Everything You Need to Know About the Uber Ban in Mississauga

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Today, the City of Mississauga sent out a press release outlining the basic facts surrounding council's May 11 decision to effectively ban (for now) TNCs (transportation network companies).

For those who aren't up to date on such jargon, a TNC is defined as a ridesharing company that connects customers to transportation in a privately-owned, non-commercial vehicle via a website or app (the biggest example being the embattled UberX).

While ridesharing companies have the option of registering as traditional taxi brokers to continue transporting paying customers in the city, most (such as Uber, for example) are not interested.  

Fortunately for ridesharing organizations, the city has extended a tentative and conditional olive branch. If TNCs (who we can assume will not obtain traditional broker licenses) agree to cease operations immediately, the city will form a committee that will work towards launching a ridesharing pilot program in the fall.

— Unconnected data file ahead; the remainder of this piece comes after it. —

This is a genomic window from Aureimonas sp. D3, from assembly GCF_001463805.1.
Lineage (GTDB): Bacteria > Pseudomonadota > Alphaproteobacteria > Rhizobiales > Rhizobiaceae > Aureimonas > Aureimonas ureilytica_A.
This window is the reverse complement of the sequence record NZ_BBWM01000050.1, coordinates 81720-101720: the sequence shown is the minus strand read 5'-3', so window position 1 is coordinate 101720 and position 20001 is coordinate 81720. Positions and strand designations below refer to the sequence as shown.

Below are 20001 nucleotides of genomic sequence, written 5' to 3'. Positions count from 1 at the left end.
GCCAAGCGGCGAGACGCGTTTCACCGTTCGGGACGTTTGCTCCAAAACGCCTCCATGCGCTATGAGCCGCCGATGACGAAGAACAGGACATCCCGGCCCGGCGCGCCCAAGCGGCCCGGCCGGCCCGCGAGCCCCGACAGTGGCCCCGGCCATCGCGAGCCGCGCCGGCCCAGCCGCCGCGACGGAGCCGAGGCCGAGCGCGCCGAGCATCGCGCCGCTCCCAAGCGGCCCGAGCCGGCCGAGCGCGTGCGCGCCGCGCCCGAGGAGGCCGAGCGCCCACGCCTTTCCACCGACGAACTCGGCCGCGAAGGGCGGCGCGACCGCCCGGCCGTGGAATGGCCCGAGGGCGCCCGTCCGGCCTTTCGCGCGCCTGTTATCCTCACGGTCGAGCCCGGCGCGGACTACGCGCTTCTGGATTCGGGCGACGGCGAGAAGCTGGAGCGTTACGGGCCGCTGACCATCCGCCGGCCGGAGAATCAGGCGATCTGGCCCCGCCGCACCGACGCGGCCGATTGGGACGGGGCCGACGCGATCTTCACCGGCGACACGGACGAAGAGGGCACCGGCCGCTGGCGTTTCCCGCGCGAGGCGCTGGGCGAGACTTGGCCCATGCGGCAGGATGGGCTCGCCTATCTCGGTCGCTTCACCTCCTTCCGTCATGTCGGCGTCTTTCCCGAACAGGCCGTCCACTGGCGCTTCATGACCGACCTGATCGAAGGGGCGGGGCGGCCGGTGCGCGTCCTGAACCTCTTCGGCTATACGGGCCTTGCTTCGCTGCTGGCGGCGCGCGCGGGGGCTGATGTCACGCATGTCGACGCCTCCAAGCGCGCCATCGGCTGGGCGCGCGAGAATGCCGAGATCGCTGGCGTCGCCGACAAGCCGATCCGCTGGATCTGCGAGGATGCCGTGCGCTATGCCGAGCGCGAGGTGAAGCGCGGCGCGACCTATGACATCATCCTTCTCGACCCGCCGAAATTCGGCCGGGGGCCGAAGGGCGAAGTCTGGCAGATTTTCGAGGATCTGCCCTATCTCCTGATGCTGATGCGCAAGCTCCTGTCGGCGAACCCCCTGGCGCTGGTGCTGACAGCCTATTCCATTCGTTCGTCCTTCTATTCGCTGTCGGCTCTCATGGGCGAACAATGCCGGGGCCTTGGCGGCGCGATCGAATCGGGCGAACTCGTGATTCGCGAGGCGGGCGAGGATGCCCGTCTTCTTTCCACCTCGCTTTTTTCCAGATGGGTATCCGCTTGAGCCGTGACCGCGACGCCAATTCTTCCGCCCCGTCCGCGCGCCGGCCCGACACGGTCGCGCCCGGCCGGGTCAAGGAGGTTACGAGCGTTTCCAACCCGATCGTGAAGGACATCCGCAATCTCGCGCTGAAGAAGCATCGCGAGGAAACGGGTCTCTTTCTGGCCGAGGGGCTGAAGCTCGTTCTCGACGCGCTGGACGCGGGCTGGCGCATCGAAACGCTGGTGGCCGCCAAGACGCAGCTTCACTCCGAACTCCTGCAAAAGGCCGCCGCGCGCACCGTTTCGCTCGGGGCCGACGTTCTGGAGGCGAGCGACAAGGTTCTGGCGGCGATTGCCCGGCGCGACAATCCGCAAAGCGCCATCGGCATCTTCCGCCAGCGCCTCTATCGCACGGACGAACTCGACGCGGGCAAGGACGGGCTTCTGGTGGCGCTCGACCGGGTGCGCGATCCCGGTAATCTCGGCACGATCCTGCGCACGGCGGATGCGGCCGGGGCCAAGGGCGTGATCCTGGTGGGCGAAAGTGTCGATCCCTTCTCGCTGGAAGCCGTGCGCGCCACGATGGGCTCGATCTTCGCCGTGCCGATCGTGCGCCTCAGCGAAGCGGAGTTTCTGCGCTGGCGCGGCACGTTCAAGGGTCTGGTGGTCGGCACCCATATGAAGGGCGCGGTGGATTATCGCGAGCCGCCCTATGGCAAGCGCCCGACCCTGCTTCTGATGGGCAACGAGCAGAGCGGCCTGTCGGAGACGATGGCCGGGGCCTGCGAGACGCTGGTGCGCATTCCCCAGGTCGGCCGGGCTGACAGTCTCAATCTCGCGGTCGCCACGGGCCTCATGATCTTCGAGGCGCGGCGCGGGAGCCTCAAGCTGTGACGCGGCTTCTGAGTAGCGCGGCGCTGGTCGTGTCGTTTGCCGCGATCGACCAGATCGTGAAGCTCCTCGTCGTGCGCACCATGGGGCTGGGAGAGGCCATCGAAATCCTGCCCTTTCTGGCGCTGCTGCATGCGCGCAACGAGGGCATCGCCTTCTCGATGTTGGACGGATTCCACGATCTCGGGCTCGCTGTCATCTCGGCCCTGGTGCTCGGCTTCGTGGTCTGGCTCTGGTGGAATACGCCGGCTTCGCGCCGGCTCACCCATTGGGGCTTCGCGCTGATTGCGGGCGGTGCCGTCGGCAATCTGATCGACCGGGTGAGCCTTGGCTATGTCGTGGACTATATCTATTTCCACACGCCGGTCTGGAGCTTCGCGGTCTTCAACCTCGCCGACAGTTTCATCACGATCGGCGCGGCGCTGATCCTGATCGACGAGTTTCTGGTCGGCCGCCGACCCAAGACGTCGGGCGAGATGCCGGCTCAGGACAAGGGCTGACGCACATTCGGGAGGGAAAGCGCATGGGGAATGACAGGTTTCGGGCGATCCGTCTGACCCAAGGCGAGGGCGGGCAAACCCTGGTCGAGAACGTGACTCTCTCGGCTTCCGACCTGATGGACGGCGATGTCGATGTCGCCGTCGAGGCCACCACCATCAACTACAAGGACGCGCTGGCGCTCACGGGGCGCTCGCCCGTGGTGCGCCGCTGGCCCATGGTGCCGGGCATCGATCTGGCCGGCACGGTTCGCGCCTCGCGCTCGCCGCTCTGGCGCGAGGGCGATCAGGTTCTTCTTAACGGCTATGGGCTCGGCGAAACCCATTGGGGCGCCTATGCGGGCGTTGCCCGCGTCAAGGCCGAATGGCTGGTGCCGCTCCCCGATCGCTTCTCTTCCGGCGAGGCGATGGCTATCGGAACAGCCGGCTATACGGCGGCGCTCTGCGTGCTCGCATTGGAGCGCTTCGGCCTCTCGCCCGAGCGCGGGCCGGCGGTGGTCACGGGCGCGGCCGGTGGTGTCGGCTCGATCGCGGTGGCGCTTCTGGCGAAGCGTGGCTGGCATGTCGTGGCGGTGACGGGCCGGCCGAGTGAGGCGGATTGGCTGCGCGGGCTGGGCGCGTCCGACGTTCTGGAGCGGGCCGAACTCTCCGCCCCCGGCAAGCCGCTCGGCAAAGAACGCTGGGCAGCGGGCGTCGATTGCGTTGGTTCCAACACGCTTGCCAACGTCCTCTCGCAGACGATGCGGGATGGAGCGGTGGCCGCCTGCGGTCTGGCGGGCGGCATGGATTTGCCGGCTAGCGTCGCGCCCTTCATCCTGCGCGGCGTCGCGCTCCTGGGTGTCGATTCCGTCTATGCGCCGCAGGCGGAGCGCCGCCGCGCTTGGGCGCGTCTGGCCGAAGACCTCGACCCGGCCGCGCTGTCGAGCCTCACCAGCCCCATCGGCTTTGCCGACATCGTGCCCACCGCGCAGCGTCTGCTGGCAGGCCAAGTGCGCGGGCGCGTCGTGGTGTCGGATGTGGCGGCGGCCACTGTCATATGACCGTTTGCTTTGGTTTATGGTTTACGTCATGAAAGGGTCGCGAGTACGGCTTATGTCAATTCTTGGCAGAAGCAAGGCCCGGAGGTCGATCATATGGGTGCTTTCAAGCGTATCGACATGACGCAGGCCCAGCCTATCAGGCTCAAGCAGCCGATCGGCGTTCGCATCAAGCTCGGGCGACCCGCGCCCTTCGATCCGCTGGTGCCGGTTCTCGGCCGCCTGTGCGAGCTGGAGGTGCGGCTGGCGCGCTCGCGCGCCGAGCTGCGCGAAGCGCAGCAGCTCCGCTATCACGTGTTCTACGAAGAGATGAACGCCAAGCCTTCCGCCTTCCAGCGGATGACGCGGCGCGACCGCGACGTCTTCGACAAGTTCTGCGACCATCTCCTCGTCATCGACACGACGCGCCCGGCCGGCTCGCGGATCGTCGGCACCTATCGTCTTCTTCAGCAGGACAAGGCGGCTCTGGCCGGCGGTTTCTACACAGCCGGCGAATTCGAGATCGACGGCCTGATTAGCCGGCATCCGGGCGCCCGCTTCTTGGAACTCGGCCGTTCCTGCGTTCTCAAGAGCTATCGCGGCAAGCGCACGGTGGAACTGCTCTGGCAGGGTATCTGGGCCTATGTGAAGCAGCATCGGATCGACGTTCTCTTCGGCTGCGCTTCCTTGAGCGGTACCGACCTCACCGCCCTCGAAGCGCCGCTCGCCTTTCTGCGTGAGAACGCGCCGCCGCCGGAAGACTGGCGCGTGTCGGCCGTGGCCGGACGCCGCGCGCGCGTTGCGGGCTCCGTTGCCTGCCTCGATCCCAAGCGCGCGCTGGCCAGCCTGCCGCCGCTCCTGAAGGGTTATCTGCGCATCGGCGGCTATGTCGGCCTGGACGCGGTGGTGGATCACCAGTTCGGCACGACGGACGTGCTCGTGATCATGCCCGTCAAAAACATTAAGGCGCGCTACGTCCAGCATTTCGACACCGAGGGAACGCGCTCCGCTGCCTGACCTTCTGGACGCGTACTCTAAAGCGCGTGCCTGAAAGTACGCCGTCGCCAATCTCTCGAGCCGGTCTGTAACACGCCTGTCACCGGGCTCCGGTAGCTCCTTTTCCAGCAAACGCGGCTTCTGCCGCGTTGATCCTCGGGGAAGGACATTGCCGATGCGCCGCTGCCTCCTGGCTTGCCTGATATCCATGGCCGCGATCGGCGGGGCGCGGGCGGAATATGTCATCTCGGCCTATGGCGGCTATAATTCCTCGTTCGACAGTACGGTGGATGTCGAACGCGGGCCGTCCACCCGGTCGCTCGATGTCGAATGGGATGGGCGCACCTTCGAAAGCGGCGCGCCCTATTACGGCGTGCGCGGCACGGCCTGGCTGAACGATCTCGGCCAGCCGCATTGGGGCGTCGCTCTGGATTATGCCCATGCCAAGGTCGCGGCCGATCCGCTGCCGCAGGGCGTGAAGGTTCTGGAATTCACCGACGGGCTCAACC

If ridesharing companies do not obey the order to suspend operations, the program will not be initiated.

Here's a rundown of the basics, according to the press release:

This week, Mississauga city council approved (important facts in bold): 

  • That the Public Vehicle Licensing By-law be amended for the regulation of transportation network companies (TNCs) where TNCs will be required to obtain a broker license and operate using only licensed taxi and limousine drivers, operating licensed taxi and limousine vehicles.

  • That the Public Vehicle Licensing By-law will be amended to facilitate licensed taxi and limousine drivers being able to work for more than one brokerage.

  • That staff be directed to report back to the Public Vehicle Advisory Committee on ways to modernize the regulation of taxi and limousine industries.

As for the pilot program, council passed a resolution to form a committee to develop a one-year program to "determine how TNCs will operate in Mississauga under council regulation."

As for who will sit on the committee, the members will be Mayor Bonnie Crombie, Councillor Ron Starr, Councillor Karen Ras, a citizen member of PVAC, a representative from a taxi company and a representative from a TNC. The committee will work with the city's Enforcement Division to develop a report on a pilot framework for the Sept. 21 general committee meeting.

As we said before, the launch of the proposed project is contingent upon TNCs ceasing operations immediately.  Should TNCs fail to obey the request, the committee will be disbanded.

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